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The way to Make a Black Manhattan, a Rule-Breaking Twist on the Traditional Whiskey Cocktail

The way to Make a Black Manhattan, a Rule-Breaking Twist on the Traditional Whiskey Cocktail

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The Black Manhattan is like a Manhattan, but more so. It takes the energy of a normal Manhattan cocktail—no one’s idea of a shrinking violet, I think you’d agree—and supercharges it. If the standard Manhattan is a song played on a piano, the Black Manhattan is that same song on a pipe organ—big, booming chords of flavor, filling every available space.

Most Manhattan variations follow a simple template: You take the standard recipe for the Manhattan (2 oz. whiskey, 1 oz. sweet vermouth, 2 dashes bitters), and reduce the vermouth by half and accent it with a small pour of some other liqueur. There are lots of these: Use Cynar and it’s a Little Italy; Maraschino and it’s a Red Hook; Benedictine for a Fort Point; you can go on and on. The Black Manhattan does not follow this rule, because when Todd Smith thought up the cocktail in 2005, the rule hadn’t been invented yet.

Well, 2005 wasn’t that long ago, but in mixology terms, it’s practically a lifetime. All the templates and cocktail families and best practices that everyone now knows and takes for granted were, at the beginning of George W. Bush’s second term, still being formed. What this means for the Black Manhattan is not only that it is a Manhattan in which the sweet vermouth is not reduced but fully supplanted with an ounce of the Italian bittersweet liqueur, Averna (the aforementioned rule-breaking) but also, it means that the online recipes are kinda all over the place, because the conception of a Manhattan in 2005 was different to what it is today.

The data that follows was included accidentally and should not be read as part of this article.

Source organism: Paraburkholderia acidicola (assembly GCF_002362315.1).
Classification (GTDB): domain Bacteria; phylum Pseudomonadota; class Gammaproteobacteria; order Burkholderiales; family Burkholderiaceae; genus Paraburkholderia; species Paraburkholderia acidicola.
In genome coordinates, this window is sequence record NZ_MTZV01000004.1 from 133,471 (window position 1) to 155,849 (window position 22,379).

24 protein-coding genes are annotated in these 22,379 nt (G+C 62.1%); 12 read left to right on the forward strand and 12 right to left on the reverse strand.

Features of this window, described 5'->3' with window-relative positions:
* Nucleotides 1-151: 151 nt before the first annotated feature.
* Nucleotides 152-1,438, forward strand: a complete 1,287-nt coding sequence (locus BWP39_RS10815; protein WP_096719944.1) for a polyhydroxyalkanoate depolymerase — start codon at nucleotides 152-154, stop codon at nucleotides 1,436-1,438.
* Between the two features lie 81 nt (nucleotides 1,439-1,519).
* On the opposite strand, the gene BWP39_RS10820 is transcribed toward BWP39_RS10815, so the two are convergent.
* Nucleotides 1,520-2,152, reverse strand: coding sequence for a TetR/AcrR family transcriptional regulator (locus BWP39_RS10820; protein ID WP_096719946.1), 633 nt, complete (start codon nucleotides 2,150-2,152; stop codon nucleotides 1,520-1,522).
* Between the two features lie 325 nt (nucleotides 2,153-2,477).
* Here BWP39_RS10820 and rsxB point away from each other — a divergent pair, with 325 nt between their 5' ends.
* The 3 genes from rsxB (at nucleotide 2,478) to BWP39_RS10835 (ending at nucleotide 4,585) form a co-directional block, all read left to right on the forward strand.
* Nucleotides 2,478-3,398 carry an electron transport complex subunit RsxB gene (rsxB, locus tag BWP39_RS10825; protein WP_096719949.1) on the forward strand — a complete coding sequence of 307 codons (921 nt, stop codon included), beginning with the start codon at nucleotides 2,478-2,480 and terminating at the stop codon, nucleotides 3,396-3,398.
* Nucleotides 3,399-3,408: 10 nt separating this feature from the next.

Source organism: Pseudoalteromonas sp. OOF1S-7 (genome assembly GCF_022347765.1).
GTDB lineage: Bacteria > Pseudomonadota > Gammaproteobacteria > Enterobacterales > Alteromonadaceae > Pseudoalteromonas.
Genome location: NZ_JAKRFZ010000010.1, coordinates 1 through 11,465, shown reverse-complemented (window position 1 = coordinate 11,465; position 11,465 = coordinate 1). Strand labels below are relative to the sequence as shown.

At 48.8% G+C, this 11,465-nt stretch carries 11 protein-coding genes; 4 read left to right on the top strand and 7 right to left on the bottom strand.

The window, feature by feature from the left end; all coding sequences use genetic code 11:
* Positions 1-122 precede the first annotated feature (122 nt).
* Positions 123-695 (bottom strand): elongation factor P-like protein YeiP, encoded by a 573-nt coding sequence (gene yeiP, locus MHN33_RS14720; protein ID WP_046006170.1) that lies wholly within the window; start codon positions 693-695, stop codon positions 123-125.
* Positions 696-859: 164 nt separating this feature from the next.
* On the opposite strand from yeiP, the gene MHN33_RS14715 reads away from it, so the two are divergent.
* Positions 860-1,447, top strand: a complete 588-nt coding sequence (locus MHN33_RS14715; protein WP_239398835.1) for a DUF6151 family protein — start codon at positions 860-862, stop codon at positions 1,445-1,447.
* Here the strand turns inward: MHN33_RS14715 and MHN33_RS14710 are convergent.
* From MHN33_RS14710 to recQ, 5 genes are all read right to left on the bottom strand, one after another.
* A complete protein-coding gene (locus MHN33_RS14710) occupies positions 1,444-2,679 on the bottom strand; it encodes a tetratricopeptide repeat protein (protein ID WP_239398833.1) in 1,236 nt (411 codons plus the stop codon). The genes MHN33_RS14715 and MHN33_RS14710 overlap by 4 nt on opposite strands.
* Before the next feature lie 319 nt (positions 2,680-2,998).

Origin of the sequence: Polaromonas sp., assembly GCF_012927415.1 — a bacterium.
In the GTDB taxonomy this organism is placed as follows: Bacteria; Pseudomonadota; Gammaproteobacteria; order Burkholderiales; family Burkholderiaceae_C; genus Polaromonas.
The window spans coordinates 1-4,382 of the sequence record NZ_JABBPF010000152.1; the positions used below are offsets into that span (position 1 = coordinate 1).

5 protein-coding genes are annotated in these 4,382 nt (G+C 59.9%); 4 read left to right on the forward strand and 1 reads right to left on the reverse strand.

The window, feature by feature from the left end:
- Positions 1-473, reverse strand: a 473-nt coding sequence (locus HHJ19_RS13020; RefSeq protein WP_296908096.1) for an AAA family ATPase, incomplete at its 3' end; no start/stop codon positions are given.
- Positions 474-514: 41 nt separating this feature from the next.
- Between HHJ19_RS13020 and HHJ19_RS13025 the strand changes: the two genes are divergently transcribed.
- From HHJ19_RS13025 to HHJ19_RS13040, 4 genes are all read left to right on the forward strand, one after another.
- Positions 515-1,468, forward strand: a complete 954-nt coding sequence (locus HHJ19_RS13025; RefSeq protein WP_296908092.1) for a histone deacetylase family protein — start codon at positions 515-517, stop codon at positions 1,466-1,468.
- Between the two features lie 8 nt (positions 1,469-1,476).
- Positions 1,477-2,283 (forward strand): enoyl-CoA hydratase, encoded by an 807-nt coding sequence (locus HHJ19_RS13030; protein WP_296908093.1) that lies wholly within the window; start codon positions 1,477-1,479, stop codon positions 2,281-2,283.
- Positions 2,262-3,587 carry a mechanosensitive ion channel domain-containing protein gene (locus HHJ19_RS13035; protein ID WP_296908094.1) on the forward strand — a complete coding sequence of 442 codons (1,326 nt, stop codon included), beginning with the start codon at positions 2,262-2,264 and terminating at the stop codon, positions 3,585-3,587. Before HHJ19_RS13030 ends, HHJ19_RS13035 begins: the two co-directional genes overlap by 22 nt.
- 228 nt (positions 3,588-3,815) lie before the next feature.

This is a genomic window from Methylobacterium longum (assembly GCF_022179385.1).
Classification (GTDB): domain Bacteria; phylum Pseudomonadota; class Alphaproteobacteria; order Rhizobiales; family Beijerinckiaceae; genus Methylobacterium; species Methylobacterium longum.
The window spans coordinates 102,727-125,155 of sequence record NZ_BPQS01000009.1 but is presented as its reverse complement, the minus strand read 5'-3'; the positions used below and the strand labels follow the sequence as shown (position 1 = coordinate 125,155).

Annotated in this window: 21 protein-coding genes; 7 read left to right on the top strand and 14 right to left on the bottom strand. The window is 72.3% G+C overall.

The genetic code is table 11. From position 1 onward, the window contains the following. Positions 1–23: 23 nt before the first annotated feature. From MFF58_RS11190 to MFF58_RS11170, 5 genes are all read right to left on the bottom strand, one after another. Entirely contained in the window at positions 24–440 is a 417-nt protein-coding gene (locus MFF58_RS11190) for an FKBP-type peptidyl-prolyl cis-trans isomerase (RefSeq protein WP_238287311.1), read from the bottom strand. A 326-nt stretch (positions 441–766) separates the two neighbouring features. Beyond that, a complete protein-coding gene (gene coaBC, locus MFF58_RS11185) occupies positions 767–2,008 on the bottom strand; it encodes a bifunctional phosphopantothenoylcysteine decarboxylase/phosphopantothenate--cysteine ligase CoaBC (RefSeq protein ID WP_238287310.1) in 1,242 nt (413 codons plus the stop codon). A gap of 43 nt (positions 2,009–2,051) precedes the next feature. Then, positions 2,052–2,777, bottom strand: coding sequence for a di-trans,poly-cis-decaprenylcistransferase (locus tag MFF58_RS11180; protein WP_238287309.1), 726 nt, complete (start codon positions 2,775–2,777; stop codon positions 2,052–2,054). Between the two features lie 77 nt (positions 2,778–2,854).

Todd Smith invented the Black Manhattan when he was working at a restaurant called Cortez in San Francisco, but it wasn’t until the next year, when Smith went on to open the celebrated Bourbon & Branch, that the cocktail started getting the attention it deserved. At the time, rye whiskey was practically an endangered species (“we spill more bourbon in a day than we sell rye in a year,” said one of the Kentucky’s biggest distilleries in 2007) so by and large, Manhattans were made with bourbon.

What’s more, Smith was into making his own bitters (something most people don’t do anymore), so the Black Manhattan as it first appeared on the Bourbon & Branch menu was bourbon, Averna, and a couple dashes of a house-made cherry coffee bitters. Over the years, though, as rye whiskey had a renaissance and it became generally accepted that rye makes a superior Manhattan, the Black Manhattan evolved as well. People remembered that it’s a Manhattan with Averna but forgot the original spirit and bitters. This is why in online recipes, sometimes you see bourbon and sometimes rye, sometimes Angostura bitters, sometimes orange bitters, sometimes both. All over the place.